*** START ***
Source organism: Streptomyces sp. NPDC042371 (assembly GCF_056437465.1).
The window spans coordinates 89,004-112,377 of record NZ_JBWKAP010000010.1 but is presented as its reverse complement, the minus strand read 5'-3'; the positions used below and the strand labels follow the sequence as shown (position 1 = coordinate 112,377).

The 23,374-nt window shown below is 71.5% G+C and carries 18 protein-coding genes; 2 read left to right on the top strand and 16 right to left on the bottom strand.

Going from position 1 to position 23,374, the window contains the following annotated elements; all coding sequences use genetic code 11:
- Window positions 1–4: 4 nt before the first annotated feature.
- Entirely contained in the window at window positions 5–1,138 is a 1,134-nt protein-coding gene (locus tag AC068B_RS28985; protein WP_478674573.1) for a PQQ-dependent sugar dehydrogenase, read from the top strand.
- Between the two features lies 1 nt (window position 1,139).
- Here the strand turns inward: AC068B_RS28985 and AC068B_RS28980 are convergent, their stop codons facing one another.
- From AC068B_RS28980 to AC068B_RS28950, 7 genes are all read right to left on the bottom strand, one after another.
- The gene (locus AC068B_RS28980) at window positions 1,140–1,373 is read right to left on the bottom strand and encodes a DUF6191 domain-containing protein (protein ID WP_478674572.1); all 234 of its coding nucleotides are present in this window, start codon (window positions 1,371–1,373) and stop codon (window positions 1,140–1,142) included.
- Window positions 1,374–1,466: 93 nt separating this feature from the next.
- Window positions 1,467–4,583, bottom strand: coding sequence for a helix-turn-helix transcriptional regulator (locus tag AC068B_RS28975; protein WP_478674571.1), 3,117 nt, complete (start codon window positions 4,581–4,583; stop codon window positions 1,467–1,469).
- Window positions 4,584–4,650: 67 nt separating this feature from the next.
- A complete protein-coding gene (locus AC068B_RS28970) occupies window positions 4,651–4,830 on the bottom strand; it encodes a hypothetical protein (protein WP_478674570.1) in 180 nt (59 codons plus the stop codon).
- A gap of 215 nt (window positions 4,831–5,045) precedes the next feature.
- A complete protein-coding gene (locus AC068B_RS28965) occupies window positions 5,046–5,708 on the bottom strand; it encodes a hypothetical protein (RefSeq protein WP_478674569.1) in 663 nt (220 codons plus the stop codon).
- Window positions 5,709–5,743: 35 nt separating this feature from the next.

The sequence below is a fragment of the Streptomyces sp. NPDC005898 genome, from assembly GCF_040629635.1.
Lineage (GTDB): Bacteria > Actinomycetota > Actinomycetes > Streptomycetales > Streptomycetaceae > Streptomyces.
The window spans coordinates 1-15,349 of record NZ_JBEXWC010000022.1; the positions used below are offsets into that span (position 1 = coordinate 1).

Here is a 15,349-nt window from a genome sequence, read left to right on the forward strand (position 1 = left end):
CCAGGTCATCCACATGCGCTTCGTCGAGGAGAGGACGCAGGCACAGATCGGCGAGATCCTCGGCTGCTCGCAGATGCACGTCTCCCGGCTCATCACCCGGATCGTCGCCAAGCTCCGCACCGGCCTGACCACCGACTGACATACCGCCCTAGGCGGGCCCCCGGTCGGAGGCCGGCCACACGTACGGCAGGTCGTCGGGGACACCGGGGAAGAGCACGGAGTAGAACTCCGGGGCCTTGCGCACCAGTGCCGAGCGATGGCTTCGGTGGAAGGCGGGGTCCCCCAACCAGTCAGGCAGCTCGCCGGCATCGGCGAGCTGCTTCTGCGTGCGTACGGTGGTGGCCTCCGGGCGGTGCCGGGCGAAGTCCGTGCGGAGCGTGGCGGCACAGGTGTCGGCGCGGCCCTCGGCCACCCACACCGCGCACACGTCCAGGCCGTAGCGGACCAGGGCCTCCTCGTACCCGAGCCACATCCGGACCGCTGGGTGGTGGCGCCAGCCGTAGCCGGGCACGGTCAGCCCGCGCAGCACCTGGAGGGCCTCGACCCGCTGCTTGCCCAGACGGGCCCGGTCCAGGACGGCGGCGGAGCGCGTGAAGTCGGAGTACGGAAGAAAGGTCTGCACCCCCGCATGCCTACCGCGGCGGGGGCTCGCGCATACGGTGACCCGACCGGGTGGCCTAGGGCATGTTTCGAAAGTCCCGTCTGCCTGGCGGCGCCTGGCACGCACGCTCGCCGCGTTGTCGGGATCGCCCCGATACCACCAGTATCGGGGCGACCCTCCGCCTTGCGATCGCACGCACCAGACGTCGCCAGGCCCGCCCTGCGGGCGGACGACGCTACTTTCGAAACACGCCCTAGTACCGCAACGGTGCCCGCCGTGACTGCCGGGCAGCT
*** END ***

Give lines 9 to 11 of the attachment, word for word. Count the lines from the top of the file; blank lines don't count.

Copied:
- From AC068B_RS28980 to AC068B_RS28950, 7 genes are all read right to left on the bottom strand, one after another.
- The gene (locus AC068B_RS28980) at window positions 1,140–1,373 is read right to left on the bottom strand and encodes a DUF6191 domain-containing protein (protein ID WP_478674572.1); all 234 of its coding nucleotides are present in this window, start codon (window positions 1,371–1,373) and stop codon (window positions 1,140–1,142) included.
- Window positions 1,374–1,466: 93 nt separating this feature from the next.